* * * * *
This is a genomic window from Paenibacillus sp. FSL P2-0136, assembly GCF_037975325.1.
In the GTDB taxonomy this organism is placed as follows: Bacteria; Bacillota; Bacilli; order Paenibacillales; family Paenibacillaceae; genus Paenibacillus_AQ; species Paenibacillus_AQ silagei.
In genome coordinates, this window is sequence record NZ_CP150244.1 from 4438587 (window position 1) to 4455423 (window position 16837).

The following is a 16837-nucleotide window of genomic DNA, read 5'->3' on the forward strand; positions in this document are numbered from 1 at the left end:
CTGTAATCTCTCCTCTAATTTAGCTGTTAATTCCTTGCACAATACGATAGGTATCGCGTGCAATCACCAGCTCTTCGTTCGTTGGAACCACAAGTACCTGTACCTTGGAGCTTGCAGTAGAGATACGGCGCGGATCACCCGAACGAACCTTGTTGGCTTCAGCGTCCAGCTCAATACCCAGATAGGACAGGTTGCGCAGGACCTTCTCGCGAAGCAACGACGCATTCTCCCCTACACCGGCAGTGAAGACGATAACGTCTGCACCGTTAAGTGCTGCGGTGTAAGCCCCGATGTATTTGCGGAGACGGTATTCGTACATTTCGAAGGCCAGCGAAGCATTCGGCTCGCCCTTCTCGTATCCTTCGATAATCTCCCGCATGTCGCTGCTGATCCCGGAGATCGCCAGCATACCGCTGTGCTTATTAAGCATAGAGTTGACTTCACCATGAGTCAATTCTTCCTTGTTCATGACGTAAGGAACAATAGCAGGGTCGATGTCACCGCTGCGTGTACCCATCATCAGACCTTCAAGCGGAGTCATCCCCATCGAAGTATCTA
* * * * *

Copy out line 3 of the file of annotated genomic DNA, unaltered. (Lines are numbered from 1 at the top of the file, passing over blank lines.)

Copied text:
In genome coordinates, this window is sequence record NZ_CP150244.1 from 4438587 (window position 1) to 4455423 (window position 16837).